import networkx as nx import matplotlib.pyplot as plt from matplotlib.patches import FancyArrowPatch def draw_arc_edges(G, pos, ax): for edge in G.edges(): if G.number_of_edges(edge[0], edge[1]) > 1: arc_radius = 0.2 else: arc_radius = 0 arrow = FancyArrowPatch(pos[edge[0]], pos[edge[1]], arrowstyle='-', connectionstyle='arc3,rad={}'.format(arc_radius)) ax.add_patch(arrow) G = nx.MultiGraph([(1, 2), (1, 2)]) pos = nx.spring_layout(G) fig, ax = plt.subplots() draw_arc_edges(G, pos, ax) nx.draw_networkx_nodes(G, pos) plt.show()

The output will show two nodes connected by parallel curved edges.

This code determines if multiple edges exist between two nodes and assigns a curvature radius for the corresponding edge(s). The `FancyArrowPatch`

function draws the arcs with a curvature defined by the `arc_radius`

variable.

## Method 4: Curving Edges Based on Edge Weight

Curving edges based on their weight can provide additional insights into the significance of the relationship they represent. This method dynamically adjusts the curvature of each edge according to its assigned weight in the graph.

Here’s an example:

import networkx as nx import matplotlib.pyplot as plt from matplotlib.patches import FancyArrowPatch def draw_weighted_curved_edges(G, pos, ax): for (u, v, d) in G.edges(data=True): weight = d['weight'] arc_radius = weight / 10.0 arrow = FancyArrowPatch(pos[u], pos[v], arrowstyle='-', connectionstyle='arc3,rad={}'.format(arc_radius)) ax.add_patch(arrow) G = nx.Graph() G.add_weighted_edges_from([(1, 2, 5), (2, 3, 3), (3, 1, 1)]) pos = nx.spring_layout(G) fig, ax = plt.subplots() draw_weighted_curved_edges(G, pos, ax) nx.draw_networkx_nodes(G, pos) plt.show()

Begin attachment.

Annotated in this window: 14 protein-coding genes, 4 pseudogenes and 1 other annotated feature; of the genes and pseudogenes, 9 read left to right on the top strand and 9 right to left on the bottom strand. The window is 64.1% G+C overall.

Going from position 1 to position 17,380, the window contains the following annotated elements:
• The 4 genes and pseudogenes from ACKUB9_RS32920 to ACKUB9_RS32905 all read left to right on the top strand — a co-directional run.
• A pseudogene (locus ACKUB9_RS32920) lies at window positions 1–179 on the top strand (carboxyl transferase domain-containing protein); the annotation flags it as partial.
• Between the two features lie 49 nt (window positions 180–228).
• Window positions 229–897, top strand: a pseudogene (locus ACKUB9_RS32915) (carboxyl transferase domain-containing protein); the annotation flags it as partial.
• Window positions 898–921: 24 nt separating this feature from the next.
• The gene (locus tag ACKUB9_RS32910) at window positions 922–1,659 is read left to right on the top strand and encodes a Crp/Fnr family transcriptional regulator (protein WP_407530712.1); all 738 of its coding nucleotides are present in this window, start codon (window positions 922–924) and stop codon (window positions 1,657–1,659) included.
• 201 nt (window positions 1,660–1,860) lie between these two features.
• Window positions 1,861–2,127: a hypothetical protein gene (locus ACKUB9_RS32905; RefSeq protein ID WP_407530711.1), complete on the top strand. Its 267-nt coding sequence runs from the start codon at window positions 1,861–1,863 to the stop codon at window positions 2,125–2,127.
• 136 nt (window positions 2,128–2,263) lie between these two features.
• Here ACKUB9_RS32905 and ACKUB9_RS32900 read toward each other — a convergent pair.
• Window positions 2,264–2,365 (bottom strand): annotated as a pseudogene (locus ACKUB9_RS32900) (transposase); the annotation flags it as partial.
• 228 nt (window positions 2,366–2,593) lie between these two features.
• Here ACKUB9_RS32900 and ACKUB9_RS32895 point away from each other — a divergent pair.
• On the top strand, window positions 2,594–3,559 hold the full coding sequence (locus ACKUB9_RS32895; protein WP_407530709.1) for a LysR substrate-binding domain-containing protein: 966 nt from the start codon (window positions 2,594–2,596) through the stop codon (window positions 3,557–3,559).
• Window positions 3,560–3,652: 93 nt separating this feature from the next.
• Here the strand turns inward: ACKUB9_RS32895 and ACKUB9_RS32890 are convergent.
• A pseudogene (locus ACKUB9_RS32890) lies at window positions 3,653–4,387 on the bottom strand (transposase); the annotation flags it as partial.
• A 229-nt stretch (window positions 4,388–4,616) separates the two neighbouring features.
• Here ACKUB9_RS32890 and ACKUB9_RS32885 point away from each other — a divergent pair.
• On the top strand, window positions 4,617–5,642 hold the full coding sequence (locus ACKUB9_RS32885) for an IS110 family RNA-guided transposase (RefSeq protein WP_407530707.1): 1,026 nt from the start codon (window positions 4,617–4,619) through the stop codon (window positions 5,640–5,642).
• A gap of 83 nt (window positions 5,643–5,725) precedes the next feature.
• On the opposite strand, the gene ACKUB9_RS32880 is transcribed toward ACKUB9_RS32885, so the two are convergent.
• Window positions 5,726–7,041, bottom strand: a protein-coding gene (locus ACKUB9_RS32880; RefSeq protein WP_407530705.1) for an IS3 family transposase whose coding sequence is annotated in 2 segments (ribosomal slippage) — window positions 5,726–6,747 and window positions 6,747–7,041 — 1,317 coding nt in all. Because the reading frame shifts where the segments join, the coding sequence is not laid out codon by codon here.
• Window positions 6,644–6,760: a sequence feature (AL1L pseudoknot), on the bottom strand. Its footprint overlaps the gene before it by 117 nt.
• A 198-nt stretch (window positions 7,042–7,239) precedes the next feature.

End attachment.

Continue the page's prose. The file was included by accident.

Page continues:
The output will be a graph with edges curved proportionally to their weights.

This function reads the weight data from each edge and adjusts the value of `arc_radius`

accordingly. This is used in `Fancy`

ArrowPatch to draw edges with a curvature that reflects the weight of the edge, providing a quick visual cue for the edge significance.

## Bonus One-Liner Method 5: Utilizing NetworkX’s Curved Edges Feature

NetworkX provides native support for drawing curved edges with its recent versions, via the `connectionstyle`

argument in the drawing function, offering a very concise way to achieve curved edges without additional coding complexity.

Here’s an example:

import networkx as nx import matplotlib.pyplot as plt G = nx.Graph([(1, 2), (2, 3), (3, 1)]) pos = nx.circular_layout(G) nx.draw(G, pos, connectionstyle='arc3,rad=0.1') plt.show()

The output will be a simple graph with curved edges.

By modifying the `draw()`

function provided by NetworkX, this one-liner adjusts the `connectionstyle`

parameter to introduce curvature to the edges with very minimal code.

## Summary/Discussion

**Method 1:**FancyArrowPatch. Customizable. Curves can be adjusted. Requires custom graph drawing function.

**Method 2:**Bezier Curve Edges. Smooth and visually pleasing. Great control over curvature. Can be more complex to implement.

**Method 3:**Adding Arcs Between Parallel Edges. Useful for multigraphs. Avoids visual confusion. Specific to parallel edges only.

**Method 4:**Curving Edges Based on Edge Weight. Insightful for weighted graphs. Curvature depicts significance. Complexity increases with weight data handling.

**Bonus Method 5:**NetworkX’s Curved Edges Feature. Simplified implementation. Good for quick visualizations. Limited customization options.